The Czech Republic defends its ban on internal combustion engines

People will no longer be able to buy a new car with an internal combustion engine from 2035; the European Parliament approved last week, on a proposal from the European Commission. The Member States will now make the final decision. There are objections from the Czech Republic, France, and Germany.

The Czech Republic is opposed to the proposal and still wants to negotiate the terms and conditions. “We want to deal with a compromise version of the legislation. We will strive at least to ensure that the ban in 2035 is not 100 percent, but 90 percent, “Prime Minister Petr Fiala (ODS) said last Thursday.

According to him, this would make it possible to maintain the possibility of producing cars with combustion engines. “A reasonable, affordable alternative must be provided for citizens,” Fiala added. The decision to ban the plant is ill-timed, ill-thought-out, and not entirely appropriate in the current situation.

A ban on internal combustion engines would apply to newly manufactured cars and light commercial vehicles. People would, therefore, still be able to buy used motor vehicles after 2035. The stricter legislation is part of the Fit for 55 climate package to make the EU carbon neutral by 2050.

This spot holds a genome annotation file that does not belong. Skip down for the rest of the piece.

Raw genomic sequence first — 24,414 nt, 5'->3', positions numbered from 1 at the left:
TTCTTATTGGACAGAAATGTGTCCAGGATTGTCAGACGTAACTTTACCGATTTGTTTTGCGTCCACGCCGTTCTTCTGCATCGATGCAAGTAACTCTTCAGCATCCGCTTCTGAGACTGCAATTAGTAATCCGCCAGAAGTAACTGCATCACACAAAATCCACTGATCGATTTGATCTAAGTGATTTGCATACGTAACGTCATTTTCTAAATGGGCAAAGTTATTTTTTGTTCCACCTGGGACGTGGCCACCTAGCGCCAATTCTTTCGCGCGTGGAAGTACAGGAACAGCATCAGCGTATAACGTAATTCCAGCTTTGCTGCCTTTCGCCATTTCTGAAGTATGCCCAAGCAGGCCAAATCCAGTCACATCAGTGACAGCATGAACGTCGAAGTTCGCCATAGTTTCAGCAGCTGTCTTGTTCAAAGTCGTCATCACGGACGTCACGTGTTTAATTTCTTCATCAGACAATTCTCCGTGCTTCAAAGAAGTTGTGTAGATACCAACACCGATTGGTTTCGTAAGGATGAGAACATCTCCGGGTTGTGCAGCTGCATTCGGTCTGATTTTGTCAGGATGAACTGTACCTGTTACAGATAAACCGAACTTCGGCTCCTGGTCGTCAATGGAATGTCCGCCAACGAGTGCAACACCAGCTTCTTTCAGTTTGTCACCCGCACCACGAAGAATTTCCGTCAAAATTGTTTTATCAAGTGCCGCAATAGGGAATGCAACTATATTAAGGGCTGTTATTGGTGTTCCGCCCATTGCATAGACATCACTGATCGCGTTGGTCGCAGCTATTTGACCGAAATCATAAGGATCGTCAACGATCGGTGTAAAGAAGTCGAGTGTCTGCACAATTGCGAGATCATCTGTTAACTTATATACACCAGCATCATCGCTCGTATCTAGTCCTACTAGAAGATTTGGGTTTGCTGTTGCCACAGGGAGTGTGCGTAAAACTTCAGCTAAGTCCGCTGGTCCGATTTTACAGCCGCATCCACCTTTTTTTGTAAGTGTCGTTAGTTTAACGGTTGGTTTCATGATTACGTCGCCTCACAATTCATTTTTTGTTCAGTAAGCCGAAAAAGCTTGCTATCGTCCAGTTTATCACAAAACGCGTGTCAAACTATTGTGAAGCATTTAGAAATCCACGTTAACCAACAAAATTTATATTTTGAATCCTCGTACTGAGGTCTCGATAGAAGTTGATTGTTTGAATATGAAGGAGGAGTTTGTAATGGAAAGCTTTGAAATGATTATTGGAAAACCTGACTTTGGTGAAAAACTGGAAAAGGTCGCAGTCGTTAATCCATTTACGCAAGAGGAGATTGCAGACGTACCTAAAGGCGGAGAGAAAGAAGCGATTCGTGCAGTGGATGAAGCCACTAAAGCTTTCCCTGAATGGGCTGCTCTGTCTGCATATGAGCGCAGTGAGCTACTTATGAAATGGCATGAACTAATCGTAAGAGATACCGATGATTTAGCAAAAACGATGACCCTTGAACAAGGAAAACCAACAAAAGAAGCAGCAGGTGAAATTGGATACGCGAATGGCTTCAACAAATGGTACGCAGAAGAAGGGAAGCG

Progressive targets for reducing car emissions are also to be tightened. Passenger cars will emit 15% less CO2 in 2025 than in 2021 and 55% less by 2030. In 2035, emissions should be zero, whereas previous plans envisaged a CO2 reduction of “only” 37.5 percent by 2030.

To have enough time

According to Marek Vošáhlík from the press department of the Ministry of Industry and Trade, the Czech Republic will be fine-tuning its member states’ positions on reducing emissions starting in July, when it will hold the EU Council presidency. He said the car industry should be allowed to carry out the transformation without difficulties.

“Czech companies have started to reorient themselves towards producing electric vehicles and their components. Domestic car companies have to comply with the existing EU CO2 emission targets, and they export a substantial part of their production to Western Europe, where the demand for electric vehicles is already higher than in the Czech Republic, “the spokesman noted.

He added that in the first four months of this year, nearly 37,000 passenger electric cars and plug-in hybrids were produced in the Czech Republic, and more than half were battery-only. The share of these cars has thus surpassed the ten-percent mark. While this is a significant increase, it is still only a fraction of the total. However, as standards tighten, e-car sales are expected to grow significantly.

Tens of thousands of chargers

František Jemelka from the press department of the Transport Ministry said the National Action Plan for Clean Mobility, between 19 and 35 thousand charging stations for electric cars should be installed in the Czech Republic by 2030.

“Recently, the pace of construction of charging stations has been accelerating. In the last two years, their number has almost doubled,” he said.

Between 2022 and 2027, six billion crowns, including money from the EU, will go to support charging infrastructure.